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WVU offers all biology, chemistry and physics labs online this summer

The West Virginia University Eberly College of Arts and Sciences is ahead of many other universities across the country in offering all biology, chemistry and physics labs online this summer. 

This is the first time WVU has offered all basic labs online. In many classes, it means students can experience even more in the online lab than they could in a face-to-face lab.  

“Our departments’ abilities to swiftly and skillfully move laboratories online demonstrates our commitment to students’ academic progress and success,” said Gregory Dunaway, dean of the Eberly College of Arts and Sciences. “I’m proud that the faculty and staff of our College are contributing to the excellent tradition of teaching and research at WVU, particularly during this most challenging time.”

The C. Eugene Bennett Department of Chemistry, for example, is offering custom online labs, using a carefully vetted chemistry lab simulation program. Offerings include general, organic, survey and preparative chemistry courses, along with select upper-division courses.

Gregory Dudley, the chemistry department chair and Eberly Family Distinguished Professor, said, “The custom chemistry lab simulations feature virtual labs and real data as well as course-specific content. Our faculty teaching the courses have also developed online materials to align with and advance future on-campus lab experiences.” 

Faculty in the Department of Biology are also working diligently to create a rich online learning experience for students. 

For example, Associate Professor Dana Huebert Lima will supervise Biology 220, “The Living Cell,” a popular course for biology and other related majors in fields such as medicine, dentistry, medical laboratory science, disease research or clinical research. The course will include a semester-long study of the techniques used to understand viruses and test for viral infections—including COVID-19.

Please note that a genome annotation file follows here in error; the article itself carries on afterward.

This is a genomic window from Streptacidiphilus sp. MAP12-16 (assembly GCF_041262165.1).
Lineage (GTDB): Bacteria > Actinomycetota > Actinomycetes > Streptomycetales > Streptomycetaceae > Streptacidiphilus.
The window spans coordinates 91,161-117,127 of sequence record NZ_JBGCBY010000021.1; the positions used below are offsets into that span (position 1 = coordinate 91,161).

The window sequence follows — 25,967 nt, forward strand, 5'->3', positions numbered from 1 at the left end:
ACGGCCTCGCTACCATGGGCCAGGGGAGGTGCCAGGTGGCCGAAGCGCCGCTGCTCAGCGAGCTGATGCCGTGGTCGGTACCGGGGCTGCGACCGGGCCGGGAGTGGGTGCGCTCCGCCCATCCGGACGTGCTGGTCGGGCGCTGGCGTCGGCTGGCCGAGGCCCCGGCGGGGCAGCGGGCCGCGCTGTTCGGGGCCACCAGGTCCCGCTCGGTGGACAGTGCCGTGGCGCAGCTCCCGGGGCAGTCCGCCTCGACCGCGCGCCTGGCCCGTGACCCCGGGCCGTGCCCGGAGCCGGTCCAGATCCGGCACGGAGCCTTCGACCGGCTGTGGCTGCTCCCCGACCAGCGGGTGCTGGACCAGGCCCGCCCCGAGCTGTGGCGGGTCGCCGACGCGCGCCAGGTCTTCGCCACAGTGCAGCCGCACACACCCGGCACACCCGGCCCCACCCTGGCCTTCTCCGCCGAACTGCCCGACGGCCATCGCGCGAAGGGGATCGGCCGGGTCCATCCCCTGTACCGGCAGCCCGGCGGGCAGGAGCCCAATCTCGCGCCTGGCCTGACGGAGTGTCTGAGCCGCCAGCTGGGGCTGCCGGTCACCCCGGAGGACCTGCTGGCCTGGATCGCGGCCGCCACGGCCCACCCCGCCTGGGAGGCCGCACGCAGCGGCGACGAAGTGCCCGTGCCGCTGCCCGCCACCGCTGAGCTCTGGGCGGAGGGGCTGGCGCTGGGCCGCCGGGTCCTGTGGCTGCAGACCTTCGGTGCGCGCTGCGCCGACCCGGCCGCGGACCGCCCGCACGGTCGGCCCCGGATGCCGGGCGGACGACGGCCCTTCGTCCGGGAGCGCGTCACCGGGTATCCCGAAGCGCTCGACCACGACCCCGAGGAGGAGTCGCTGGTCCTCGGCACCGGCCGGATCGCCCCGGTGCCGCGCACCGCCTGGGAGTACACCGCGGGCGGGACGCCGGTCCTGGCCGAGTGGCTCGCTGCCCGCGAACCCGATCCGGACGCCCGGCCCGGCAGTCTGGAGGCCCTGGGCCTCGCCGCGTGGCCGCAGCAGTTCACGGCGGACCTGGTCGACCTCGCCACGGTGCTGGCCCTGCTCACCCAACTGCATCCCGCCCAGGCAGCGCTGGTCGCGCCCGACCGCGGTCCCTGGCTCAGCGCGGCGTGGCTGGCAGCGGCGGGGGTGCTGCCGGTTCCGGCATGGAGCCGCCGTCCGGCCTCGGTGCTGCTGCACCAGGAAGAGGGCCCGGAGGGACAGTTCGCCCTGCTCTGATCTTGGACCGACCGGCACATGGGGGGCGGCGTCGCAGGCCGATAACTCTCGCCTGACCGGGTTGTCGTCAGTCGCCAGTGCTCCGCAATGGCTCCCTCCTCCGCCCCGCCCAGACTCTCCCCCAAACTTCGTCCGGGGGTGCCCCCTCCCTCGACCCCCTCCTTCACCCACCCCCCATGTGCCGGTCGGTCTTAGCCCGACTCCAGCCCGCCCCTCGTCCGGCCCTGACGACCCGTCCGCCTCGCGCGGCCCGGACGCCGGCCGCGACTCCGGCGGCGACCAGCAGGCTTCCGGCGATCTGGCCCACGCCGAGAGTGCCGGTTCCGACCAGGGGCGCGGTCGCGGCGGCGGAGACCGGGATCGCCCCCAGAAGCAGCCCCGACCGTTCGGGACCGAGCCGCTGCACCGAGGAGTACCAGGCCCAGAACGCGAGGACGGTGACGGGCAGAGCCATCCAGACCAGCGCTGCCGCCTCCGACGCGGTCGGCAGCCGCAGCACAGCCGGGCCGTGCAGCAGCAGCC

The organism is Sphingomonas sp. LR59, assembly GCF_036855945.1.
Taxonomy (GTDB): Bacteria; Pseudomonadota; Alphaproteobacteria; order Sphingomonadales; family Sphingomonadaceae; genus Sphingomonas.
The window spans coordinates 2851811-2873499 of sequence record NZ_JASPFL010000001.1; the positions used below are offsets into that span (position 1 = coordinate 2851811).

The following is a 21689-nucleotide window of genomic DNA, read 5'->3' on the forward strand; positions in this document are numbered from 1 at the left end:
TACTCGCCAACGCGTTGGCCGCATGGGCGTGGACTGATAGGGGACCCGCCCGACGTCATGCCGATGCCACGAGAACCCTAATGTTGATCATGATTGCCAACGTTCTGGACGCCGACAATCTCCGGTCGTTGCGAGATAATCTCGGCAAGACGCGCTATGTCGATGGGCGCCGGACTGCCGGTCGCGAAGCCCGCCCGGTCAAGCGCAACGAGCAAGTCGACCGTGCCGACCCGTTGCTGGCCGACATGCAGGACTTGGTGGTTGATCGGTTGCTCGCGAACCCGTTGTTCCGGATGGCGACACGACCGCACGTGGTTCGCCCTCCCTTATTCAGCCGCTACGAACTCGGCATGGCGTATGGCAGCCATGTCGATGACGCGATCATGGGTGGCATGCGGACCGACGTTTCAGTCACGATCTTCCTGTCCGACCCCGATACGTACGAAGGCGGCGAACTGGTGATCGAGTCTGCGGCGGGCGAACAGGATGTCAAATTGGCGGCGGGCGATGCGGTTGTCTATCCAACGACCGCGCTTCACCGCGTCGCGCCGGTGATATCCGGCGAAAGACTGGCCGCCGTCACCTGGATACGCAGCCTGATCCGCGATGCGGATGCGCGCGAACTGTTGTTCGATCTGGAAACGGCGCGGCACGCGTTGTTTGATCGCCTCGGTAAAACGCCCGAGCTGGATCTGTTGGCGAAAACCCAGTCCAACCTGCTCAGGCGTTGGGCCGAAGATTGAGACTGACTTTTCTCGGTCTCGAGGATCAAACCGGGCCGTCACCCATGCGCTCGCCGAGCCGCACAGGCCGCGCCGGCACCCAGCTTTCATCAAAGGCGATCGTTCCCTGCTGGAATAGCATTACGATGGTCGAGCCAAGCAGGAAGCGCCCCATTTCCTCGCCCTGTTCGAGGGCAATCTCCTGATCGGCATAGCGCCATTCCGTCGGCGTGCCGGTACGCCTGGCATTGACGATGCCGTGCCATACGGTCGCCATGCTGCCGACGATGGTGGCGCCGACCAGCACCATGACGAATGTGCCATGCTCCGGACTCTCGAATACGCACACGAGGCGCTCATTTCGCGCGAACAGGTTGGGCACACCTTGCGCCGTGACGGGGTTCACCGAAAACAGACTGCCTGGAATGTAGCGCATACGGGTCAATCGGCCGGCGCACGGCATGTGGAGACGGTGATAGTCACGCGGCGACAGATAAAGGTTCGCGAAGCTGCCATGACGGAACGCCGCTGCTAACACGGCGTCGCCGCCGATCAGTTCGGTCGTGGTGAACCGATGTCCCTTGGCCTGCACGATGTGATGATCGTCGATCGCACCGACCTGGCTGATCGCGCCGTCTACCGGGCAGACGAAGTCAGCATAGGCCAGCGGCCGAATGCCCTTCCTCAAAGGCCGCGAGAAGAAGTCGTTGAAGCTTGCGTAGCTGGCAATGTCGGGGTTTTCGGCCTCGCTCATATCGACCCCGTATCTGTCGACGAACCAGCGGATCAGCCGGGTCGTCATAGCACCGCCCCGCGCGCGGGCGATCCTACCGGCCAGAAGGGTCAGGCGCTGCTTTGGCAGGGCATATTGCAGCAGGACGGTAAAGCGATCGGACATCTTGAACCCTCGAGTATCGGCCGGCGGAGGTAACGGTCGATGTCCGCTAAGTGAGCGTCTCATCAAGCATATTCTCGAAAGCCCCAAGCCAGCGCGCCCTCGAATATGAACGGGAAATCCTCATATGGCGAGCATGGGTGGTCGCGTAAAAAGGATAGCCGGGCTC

“The main clinical test for COVID-19 measures viral genomes, so it can be used to tell if someone has an active infection,” Huebert Lima said. “Researchers have also begun using antibody-based tests to see who might have been infected previously but are asymptomatic, which will help us get a handle on the spread of the virus.” 

All of the tests use molecular biology techniques. Through the simulations available on the online platform, students will learn how the tests work and will design one for another family of viruses.

“The move to online learning will provide time to discuss many techniques that we couldn't usually discuss in-person because of time constraints and the expense of molecular techniques,” Huebert Lima said. “We will focus on finding and discussing molecular biology techniques in the news, analyzing the data produced and interpreting that data in context. Students will design experiments to solve real-world problems.” 

Thanks to work underway in the Department of Physics and Astronomy, the transition to moving physics labs online has been successful. Over the past several years, the department has worked to revise and focus its laboratory courses on active learning.

 “Physics labs traditionally add a hands-on component to learning physics concepts,” said Paul Miller, the department’s chair of undergraduate studies and a teaching associate professor. “Physics education research has shown that it’s essential that labs be taught using active participation, giving students the chance to make decisions about the process of data collection and analysis to conduct authentic investigations.”

That’s exactly what students in WVU’s physics labs will get to do online. Students will work with interactive video clips and simulations. They can pause, step through frames, select options for various physical properties or objects, take measurements and do calculations.

For more information about the online labs, WVU’s competitive tuition or to register for classes, visit the summer course catalog.